New division aims to streamline resolution of complex technical disputes
DIFC Courts launches new technical and construction disputes court
DIFC Courts rolled out a specialised sub-division that will streamline the resolution of legal cases involving complex technology and construction disputes.
The Technology and Construction Division (TCD) draws on specialist judges and a newly-developed rulebook specific to both industries, the freezone courts said in an emailed statement on Sunday.
The new division will exclusively hear technically complex cases, dealing with matters like determining liability for cybercrime incidents, complicated engineering disputes, and claims arising out of fires.
“The TCD has been designed around the particular characteristics of highly complex technology and construction disputes, which can be resolved much more speedily and efficiently with the oversight of specialist judicial expertise,” said DIFC Courts Chief Justice Michael Hwang.
The new division will be headed by Justice Sir Richard Field, who joined the DIFC Courts in 2015, following his tenure as Judge in Charge of the Commercial Court in London. Parties anywhere in the world will be able to make use of the division’s services if both parties to the dispute agree in writing.
The services provided by the TCD are similar to those offered by the Technology & Construction Courts of England & Wales, which have been used to hear complex cases in both sectors since the late 1990s.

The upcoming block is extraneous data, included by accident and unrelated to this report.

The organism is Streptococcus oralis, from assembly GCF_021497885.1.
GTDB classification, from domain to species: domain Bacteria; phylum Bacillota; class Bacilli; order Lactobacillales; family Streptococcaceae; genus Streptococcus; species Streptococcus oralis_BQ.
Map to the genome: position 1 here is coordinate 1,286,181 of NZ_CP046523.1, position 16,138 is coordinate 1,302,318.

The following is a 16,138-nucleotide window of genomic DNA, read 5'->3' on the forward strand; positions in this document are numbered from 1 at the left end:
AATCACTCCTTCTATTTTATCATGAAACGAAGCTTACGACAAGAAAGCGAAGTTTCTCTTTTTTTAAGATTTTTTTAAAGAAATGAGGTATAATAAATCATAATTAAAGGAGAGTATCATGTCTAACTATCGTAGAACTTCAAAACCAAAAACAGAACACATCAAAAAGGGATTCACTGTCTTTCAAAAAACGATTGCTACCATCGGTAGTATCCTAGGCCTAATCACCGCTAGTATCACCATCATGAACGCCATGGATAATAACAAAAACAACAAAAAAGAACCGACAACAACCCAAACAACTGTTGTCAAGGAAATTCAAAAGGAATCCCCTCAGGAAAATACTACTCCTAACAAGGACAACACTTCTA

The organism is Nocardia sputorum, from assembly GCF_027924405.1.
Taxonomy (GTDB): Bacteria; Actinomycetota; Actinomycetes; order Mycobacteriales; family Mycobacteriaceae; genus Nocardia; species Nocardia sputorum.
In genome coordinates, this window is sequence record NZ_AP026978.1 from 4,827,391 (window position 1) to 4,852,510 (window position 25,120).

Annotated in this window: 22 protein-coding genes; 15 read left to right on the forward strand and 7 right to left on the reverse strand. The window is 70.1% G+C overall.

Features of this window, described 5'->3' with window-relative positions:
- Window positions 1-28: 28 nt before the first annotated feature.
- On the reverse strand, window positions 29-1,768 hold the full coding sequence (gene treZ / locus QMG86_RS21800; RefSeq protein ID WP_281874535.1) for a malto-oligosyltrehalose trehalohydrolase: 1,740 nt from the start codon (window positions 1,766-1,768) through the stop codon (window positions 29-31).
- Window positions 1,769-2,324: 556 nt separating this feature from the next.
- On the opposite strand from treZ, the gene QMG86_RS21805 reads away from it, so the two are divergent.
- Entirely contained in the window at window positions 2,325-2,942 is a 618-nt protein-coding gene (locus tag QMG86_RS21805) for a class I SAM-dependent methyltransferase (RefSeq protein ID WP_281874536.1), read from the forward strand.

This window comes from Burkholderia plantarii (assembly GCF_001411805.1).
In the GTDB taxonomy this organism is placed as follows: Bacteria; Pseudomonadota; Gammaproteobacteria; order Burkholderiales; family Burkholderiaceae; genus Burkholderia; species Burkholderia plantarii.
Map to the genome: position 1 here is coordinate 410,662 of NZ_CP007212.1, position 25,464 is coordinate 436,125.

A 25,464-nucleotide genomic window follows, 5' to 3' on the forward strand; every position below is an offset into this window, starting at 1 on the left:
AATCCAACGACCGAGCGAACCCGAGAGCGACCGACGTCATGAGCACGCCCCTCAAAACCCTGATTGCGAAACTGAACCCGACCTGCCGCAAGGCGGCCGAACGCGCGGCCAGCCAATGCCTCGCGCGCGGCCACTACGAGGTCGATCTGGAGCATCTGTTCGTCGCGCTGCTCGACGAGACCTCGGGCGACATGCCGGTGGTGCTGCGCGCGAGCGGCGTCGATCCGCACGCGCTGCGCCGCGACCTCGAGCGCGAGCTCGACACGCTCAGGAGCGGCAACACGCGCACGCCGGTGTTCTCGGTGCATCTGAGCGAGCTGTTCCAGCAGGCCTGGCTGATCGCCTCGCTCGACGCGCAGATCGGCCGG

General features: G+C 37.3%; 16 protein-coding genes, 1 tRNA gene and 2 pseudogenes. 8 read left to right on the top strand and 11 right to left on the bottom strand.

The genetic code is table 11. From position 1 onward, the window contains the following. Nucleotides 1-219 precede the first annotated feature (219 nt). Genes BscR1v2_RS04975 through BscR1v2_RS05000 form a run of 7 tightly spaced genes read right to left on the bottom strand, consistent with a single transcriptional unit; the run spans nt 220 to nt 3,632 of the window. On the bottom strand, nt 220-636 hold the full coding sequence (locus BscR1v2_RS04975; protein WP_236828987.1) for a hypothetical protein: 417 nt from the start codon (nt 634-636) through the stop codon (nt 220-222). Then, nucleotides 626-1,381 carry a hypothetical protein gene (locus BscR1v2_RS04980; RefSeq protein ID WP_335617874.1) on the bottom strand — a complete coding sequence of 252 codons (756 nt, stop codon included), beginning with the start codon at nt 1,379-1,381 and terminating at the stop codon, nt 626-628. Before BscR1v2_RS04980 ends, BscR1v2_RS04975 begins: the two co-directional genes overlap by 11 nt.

The creation of the new division has been broadly welcomed by Dubai's legal community.
“The TCD is certainly a welcome addition to the framework of the innovative and expanded DIFC Courts,” said John Smy, head of engineering & construction at Hadef & Partners in Dubai.
“It should hopefully (if the development of the Technology & Construction Courts of England and Wales are used as an example), prove to be a highly knowledgeable and capable court which provides specifically focused expertise and understanding and a degree of certainty in its English-language judgments.”
However, Mr Smy questioned the extent to which developers and contractors would want to use the public forum of the TCD to resolve disputes, rather than the confidential forum of international arbitration.
“Technology and construction companies already choose the DIFC Courts because their proceedings are in English and follow familiar rules," said Tarek Shrayh, a Dubai-based litigation partner with Al Tamimi & Co
"Appeals and delays are less common than in the local courts, and DIFC Court orders are generally easier to enforce than arbitral awards. The new TCD, with its tailored rules, will increase the DIFC Courts’ appeal to such companies, particularly for complex disputes requiring expert evidence."